If you are picking up an Airedale from a shelter or surrender situation, you will be responsible for getting the required paperwork.  Shelters should have some release paperwork for you when you pick up the Airedale.  If you are meeting someone to handle a surrender, print out a copy of ATRA’s Rescue Release (available on the Web) in advance.  Have the person surrendering the dog fill it out as completely as possible and sign it.  Be sure to ask for any vet papers and get the name, address and phone of the vet who had been taking care of the Airedale.

If you are picking up an Airedale from a foster situation and transporting him to his new home, make sure you have all of the vet records and an ATRA Foster Home Report.  If the Placement Contract and donation has not been taken care of in advance, you may also have that paperwork to pass on as well.

As you hand off the dog to the next person on a transport, make sure the person has all of the paperwork.  If the last person is a new adopter and you need to handle the Placement Contract and donation, wait while the new family finishes filling out and signing the Placement Contract and gives you a check.  In this case, there should be an addressed, stamped envelope with two copies of the Placement Contract.  Leave one with the new adopter and put the other in the envelope along with the check and drop it in the mail yourself.  Please do not leave the envelope with the new adopter to handle.  As much as possible, the coordinators will try to handle the Placement Contract and donation ahead of time so that you don’t have to.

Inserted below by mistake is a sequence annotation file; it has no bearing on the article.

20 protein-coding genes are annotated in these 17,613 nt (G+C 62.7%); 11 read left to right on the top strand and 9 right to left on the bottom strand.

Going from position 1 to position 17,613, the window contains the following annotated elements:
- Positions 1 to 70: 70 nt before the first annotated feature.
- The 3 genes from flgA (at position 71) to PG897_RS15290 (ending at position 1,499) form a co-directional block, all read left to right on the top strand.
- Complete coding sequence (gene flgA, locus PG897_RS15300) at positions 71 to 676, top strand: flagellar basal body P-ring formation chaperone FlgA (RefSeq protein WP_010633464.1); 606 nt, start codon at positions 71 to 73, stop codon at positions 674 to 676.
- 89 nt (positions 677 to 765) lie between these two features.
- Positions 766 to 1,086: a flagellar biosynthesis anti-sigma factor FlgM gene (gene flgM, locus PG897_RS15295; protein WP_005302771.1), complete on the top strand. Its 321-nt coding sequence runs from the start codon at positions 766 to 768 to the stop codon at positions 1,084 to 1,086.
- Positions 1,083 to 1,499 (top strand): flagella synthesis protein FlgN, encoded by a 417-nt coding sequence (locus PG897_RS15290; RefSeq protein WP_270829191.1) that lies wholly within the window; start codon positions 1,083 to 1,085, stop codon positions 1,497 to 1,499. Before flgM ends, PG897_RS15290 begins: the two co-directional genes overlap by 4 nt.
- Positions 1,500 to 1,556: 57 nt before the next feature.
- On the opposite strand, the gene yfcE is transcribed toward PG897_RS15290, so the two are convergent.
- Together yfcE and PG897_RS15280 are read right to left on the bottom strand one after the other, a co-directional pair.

Will the Airedale ride well?

For the most part, the dog will ride just fine.  You must remember, however, that this is a stressful time for the Airedale.  He is meeting many new people along the way and he may not be used to riding for long distances.  If we know the Airedale is nervous, we may have a vet prescribe something to relax him for the trip.  A crate is a good choice for those Airedales who may be a little anxious.  In our experience, most Airedales will do just fine in a crate or on a blanket on the seat.

At each stop, let the Airedale out for a potty break.  Try to give them only small amounts of water or food along the way to help keep them from getting sick.

Can I bring my dog along?

Please plan on leaving your pets at home.  Again, remember this is a stressful time for an Airedale.  The confines of a vehicle are no place to find out that your dog and the Airedale do not get along.

What is the history of the Airedale?

Many people who help us transport want to know a little about the Airedale they are transporting.  Large Airedales may be tough to pick up if necessary to get them into a vehicle.  Older dogs may not be physically able to get into a vehicle.  Nervous dogs may need a crate and medication.  As much as possible, we will pass this information on to you.

Other people want to know about the Airedale’s history “just because”.  The transporter is a very important part of this Airedale’s new life and we will be happy tell you whatever we know.

Do I coordinate the transport?